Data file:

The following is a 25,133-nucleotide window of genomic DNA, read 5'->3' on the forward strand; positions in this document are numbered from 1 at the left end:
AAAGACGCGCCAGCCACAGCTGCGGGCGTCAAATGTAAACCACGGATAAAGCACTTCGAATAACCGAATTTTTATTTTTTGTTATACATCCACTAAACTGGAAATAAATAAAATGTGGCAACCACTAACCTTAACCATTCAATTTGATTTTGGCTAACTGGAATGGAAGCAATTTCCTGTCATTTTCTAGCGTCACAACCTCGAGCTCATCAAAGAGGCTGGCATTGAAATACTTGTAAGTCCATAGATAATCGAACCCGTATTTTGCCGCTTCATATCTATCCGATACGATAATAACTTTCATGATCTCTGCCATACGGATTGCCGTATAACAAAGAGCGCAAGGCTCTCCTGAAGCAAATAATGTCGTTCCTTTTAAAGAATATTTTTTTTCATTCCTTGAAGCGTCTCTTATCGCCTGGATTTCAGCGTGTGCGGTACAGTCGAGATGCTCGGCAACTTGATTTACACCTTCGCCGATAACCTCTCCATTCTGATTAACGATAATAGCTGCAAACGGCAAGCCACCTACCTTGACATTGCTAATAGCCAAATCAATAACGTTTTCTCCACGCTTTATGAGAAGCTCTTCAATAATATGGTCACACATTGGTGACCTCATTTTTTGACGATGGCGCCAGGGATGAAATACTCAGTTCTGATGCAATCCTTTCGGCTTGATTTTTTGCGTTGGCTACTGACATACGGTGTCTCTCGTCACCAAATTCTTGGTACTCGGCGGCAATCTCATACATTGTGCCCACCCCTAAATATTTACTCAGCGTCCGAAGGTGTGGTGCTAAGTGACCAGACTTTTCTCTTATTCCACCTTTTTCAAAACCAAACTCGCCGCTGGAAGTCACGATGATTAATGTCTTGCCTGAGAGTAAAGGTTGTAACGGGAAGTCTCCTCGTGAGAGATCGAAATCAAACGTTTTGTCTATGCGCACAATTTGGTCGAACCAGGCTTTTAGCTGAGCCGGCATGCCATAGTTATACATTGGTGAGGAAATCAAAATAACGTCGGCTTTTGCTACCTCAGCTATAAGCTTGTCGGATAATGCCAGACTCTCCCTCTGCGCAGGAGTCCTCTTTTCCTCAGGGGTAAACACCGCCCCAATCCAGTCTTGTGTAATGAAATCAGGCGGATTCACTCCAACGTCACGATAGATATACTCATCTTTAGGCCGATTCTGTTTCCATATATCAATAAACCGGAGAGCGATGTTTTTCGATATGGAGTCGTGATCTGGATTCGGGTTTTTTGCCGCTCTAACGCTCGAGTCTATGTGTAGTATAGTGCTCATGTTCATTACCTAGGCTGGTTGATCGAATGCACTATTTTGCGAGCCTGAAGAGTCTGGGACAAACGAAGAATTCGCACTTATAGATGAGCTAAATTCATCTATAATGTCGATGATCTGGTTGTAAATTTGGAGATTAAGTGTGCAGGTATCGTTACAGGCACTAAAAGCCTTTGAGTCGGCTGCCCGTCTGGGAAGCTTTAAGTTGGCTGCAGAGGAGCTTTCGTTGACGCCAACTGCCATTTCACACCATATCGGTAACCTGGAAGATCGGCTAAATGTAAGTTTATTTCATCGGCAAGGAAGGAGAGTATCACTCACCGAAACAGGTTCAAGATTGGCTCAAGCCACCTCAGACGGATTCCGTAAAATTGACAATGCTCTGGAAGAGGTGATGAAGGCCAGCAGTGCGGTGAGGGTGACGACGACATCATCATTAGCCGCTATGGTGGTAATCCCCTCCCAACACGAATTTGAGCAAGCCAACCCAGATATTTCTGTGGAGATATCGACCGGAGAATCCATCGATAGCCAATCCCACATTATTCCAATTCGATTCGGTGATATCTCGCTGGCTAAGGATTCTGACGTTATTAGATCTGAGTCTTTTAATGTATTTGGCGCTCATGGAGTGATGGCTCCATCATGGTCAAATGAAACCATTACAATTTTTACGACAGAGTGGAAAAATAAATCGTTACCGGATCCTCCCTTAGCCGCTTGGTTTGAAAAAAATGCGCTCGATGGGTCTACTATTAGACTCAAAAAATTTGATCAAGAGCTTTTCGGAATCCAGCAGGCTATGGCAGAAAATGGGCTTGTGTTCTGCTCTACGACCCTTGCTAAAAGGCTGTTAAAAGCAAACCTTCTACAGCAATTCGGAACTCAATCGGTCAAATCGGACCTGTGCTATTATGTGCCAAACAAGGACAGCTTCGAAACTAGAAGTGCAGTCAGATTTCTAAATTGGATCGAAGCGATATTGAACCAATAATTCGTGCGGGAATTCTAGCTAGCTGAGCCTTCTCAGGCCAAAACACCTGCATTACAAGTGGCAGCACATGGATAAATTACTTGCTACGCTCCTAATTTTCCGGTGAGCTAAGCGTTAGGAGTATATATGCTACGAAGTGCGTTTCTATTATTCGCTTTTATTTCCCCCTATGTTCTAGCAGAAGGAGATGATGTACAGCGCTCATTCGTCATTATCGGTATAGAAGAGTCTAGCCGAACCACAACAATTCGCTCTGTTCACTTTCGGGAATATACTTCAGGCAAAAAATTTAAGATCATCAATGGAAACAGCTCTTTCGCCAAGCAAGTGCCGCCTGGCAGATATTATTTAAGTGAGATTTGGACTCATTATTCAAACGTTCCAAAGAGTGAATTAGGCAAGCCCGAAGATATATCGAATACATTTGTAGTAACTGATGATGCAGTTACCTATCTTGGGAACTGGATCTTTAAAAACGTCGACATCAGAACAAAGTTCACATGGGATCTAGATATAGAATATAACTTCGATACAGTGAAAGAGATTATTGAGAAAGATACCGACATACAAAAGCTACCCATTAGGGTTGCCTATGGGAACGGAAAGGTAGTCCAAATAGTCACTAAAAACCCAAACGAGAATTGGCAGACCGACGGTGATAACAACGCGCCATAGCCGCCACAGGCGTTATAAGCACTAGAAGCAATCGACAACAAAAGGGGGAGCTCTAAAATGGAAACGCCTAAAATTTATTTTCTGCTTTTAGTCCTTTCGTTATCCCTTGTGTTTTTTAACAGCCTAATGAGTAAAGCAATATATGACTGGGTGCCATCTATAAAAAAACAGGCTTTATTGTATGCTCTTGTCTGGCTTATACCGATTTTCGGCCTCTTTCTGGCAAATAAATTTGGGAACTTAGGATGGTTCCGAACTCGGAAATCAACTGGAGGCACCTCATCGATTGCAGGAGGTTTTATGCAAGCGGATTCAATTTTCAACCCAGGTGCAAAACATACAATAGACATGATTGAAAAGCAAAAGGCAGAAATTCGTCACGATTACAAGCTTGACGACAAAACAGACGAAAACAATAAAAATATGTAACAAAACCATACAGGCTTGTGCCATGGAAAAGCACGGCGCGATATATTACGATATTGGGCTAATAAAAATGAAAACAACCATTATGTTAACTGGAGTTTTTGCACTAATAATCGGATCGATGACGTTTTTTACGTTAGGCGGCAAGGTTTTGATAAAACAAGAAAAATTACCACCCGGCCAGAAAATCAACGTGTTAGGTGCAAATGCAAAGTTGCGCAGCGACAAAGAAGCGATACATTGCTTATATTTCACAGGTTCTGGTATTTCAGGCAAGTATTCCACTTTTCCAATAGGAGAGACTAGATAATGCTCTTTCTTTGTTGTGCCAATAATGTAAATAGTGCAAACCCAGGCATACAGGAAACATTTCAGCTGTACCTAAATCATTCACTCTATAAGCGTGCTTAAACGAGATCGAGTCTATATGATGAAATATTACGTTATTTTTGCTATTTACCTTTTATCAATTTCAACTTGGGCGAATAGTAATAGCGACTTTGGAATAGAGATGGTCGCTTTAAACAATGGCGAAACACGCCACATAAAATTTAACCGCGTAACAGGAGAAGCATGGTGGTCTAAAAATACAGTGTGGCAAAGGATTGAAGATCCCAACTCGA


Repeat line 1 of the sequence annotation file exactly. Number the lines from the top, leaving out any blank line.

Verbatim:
The following is a 25,133-nucleotide window of genomic DNA, read 5'->3' on the forward strand; positions in this document are numbered from 1 at the left end: